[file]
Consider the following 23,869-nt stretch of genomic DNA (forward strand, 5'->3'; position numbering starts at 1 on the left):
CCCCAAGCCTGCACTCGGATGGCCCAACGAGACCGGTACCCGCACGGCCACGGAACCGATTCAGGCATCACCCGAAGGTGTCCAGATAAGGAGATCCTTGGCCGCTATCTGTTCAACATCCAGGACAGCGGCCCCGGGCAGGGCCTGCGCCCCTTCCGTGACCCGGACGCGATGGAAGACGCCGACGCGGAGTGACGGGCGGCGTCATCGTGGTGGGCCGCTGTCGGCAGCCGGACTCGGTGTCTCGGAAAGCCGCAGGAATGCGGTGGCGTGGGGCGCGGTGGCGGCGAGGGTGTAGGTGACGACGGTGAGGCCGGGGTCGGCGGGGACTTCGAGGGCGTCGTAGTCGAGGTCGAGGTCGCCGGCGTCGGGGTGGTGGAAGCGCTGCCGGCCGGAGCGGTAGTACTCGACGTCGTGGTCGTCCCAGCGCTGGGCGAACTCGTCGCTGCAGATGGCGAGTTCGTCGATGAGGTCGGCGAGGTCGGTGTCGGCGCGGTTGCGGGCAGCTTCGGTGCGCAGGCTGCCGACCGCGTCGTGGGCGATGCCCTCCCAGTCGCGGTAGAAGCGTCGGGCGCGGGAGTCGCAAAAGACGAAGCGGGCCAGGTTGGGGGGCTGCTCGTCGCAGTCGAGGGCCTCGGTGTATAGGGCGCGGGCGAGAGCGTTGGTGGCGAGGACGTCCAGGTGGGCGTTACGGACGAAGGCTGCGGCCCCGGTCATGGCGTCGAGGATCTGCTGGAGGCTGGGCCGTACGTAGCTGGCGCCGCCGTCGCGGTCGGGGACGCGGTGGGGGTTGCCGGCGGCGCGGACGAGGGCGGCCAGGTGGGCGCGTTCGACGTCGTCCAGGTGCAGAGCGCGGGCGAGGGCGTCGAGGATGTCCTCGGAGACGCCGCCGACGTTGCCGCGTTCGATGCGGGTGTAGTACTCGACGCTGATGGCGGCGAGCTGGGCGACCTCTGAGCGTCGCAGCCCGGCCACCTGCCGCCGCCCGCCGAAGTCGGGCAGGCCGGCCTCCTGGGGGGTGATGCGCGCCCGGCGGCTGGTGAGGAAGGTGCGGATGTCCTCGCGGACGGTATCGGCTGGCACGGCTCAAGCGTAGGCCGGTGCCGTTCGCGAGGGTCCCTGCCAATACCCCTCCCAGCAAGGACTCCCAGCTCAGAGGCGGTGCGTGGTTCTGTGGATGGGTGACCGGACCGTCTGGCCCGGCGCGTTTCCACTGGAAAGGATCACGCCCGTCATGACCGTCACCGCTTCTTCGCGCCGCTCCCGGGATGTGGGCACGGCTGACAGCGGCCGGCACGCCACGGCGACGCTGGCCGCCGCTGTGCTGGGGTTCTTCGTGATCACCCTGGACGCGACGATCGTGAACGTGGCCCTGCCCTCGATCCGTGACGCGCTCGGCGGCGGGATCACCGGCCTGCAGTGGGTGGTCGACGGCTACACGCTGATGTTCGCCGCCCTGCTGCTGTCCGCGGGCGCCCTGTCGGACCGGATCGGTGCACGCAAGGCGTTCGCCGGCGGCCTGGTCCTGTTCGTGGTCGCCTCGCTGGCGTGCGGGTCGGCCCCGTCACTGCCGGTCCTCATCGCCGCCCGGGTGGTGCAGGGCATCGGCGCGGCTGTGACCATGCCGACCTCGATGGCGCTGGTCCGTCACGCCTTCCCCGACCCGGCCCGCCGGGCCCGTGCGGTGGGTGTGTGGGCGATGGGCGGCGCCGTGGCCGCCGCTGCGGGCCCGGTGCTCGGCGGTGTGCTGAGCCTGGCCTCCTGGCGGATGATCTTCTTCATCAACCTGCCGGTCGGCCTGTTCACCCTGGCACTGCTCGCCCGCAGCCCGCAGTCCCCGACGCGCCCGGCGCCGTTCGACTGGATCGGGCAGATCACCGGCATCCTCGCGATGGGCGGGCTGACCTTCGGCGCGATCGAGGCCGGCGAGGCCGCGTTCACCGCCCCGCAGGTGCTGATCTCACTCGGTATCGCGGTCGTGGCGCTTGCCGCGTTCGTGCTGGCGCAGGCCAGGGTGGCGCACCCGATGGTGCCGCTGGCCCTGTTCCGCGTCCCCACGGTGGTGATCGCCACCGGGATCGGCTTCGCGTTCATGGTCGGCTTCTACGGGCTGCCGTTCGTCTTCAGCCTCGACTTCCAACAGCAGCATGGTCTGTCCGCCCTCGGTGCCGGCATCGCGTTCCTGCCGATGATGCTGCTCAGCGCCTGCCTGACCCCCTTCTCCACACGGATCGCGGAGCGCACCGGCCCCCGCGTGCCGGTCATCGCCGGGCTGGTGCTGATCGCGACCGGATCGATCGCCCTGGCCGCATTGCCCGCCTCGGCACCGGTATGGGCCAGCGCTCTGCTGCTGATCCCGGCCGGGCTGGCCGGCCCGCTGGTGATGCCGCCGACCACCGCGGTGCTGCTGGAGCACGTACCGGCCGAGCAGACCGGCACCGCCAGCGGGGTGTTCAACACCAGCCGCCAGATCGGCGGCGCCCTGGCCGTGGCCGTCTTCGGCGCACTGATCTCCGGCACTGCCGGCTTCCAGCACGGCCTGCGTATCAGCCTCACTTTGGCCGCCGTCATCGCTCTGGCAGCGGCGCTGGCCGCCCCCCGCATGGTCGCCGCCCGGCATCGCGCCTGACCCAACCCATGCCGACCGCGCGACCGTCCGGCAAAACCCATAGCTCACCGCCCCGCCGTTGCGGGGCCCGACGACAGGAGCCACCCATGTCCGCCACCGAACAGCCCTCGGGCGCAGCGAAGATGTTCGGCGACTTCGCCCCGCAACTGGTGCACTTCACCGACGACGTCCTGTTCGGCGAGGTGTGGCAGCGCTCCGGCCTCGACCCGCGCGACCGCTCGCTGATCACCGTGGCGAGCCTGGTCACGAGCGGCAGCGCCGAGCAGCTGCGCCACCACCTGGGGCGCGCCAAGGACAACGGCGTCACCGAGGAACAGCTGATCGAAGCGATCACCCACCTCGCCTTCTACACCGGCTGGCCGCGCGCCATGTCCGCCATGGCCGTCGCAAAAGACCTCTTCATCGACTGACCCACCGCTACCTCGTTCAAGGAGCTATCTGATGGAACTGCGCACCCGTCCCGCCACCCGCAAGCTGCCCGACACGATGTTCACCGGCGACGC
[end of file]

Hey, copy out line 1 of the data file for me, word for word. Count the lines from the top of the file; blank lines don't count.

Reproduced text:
Consider the following 23,869-nt stretch of genomic DNA (forward strand, 5'->3'; position numbering starts at 1 on the left):